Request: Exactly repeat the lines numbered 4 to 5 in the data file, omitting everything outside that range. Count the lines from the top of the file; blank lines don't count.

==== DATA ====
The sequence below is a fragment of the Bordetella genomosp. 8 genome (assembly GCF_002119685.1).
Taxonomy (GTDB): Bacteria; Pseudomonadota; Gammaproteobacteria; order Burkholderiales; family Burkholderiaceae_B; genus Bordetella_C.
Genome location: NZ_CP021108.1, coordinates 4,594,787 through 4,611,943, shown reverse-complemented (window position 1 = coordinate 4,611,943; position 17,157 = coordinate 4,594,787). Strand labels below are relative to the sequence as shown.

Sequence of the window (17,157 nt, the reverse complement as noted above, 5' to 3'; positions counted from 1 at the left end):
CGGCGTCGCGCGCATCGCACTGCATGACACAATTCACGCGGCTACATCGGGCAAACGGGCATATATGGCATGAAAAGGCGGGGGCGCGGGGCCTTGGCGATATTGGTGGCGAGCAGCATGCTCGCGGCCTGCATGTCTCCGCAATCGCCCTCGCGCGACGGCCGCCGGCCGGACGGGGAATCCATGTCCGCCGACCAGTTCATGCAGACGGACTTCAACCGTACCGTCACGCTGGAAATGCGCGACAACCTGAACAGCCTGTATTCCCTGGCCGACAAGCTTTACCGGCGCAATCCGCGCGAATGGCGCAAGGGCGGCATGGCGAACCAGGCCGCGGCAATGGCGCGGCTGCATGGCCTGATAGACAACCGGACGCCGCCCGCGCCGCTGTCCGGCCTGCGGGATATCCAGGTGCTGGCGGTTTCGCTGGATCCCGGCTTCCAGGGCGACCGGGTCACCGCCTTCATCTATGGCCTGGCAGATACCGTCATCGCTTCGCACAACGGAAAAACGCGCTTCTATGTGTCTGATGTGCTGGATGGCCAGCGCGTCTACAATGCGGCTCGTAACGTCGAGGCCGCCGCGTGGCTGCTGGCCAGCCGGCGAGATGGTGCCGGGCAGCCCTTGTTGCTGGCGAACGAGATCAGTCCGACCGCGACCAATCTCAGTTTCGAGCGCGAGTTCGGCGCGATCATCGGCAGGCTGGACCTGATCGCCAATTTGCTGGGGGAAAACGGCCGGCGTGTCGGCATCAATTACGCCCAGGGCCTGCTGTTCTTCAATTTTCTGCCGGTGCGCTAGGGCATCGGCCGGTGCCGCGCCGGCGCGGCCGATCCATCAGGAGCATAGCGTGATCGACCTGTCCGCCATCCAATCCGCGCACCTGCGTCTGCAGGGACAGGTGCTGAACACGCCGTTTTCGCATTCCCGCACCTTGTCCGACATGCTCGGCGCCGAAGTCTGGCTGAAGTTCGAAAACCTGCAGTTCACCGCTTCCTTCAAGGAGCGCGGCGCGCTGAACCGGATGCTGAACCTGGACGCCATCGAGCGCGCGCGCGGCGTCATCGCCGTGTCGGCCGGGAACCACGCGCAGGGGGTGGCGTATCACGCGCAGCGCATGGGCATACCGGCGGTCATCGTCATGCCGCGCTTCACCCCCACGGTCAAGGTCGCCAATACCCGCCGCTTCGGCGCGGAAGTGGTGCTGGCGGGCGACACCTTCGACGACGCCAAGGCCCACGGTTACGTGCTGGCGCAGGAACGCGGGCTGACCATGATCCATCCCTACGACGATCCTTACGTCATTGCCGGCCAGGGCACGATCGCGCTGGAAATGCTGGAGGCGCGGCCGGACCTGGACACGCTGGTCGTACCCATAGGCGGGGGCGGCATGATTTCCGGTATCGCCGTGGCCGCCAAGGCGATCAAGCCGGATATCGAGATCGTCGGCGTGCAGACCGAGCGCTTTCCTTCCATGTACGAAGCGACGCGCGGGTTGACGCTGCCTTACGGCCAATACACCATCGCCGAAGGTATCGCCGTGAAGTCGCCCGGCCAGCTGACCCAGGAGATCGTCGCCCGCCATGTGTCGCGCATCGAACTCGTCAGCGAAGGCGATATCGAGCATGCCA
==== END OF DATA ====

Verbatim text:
Sequence of the window (17,157 nt, the reverse complement as noted above, 5' to 3'; positions counted from 1 at the left end):
CGGCGTCGCGCGCATCGCACTGCATGACACAATTCACGCGGCTACATCGGGCAAACGGGCATATATGGCATGAAAAGGCGGGGGCGCGGGGCCTTGGCGATATTGGTGGCGAGCAGCATGCTCGCGGCCTGCATGTCTCCGCAATCGCCCTCGCGCGACGGCCGCCGGCCGGACGGGGAATCCATGTCCGCCGACCAGTTCATGCAGACGGACTTCAACCGTACCGTCACGCTGGAAATGCGCGACAACCTGAACAGCCTGTATTCCCTGGCCGACAAGCTTTACCGGCGCAATCCGCGCGAATGGCGCAAGGGCGGCATGGCGAACCAGGCCGCGGCAATGGCGCGGCTGCATGGCCTGATAGACAACCGGACGCCGCCCGCGCCGCTGTCCGGCCTGCGGGATATCCAGGTGCTGGCGGTTTCGCTGGATCCCGGCTTCCAGGGCGACCGGGTCACCGCCTTCATCTATGGCCTGGCAGATACCGTCATCGCTTCGCACAACGGAAAAACGCGCTTCTATGTGTCTGATGTGCTGGATGGCCAGCGCGTCTACAATGCGGCTCGTAACGTCGAGGCCGCCGCGTGGCTGCTGGCCAGCCGGCGAGATGGTGCCGGGCAGCCCTTGTTGCTGGCGAACGAGATCAGTCCGACCGCGACCAATCTCAGTTTCGAGCGCGAGTTCGGCGCGATCATCGGCAGGCTGGACCTGATCGCCAATTTGCTGGGGGAAAACGGCCGGCGTGTCGGCATCAATTACGCCCAGGGCCTGCTGTTCTTCAATTTTCTGCCGGTGCGCTAGGGCATCGGCCGGTGCCGCGCCGGCGCGGCCGATCCATCAGGAGCATAGCGTGATCGACCTGTCCGCCATCCAATCCGCGCACCTGCGTCTGCAGGGACAGGTGCTGAACACGCCGTTTTCGCATTCCCGCACCTTGTCCGACATGCTCGGCGCCGAAGTCTGGCTGAAGTTCGAAAACCTGCAGTTCACCGCTTCCTTCAAGGAGCGCGGCGCGCTGAACCGGATGCTGAACCTGGACGCCATCGAGCGCGCGCGCGGCGTCATCGCCGTGTCGGCCGGGAACCACGCGCAGGGGGTGGCGTATCACGCGCAGCGCATGGGCATACCGGCGGTCATCGTCATGCCGCGCTTCACCCCCACGGTCAAGGTCGCCAATACCCGCCGCTTCGGCGCGGAAGTGGTGCTGGCGGGCGACACCTTCGACGACGCCAAGGCCCACGGTTACGTGCTGGCGCAGGAACGCGGGCTGACCATGATCCATCCCTACGACGATCCTTACGTCATTGCCGGCCAGGGCACGATCGCGCTGGAAATGCTGGAGGCGCGGCCGGACCTGGACACGCTGGTCGTACCCATAGGCGGGGGCGGCATGATTTCCGGTATCGCCGTGGCCGCCAAGGCGATCAAGCCGGATATCGAGATCGTCGGCGTGCAGACCGAGCGCTTTCCTTCCATGTACGAAGCGACGCGCGGGTTGACGCTGCCTTACGGCCAATACACCATCGCCGAAGGTATCGCCGTGAAGTCGCCCGGCCAGCTGACCCAGGAGATCGTCGCCCGCCATGTGTCGCGCATCGAACTCGTCAGCGAAGGCGATATCGAGCATGCCA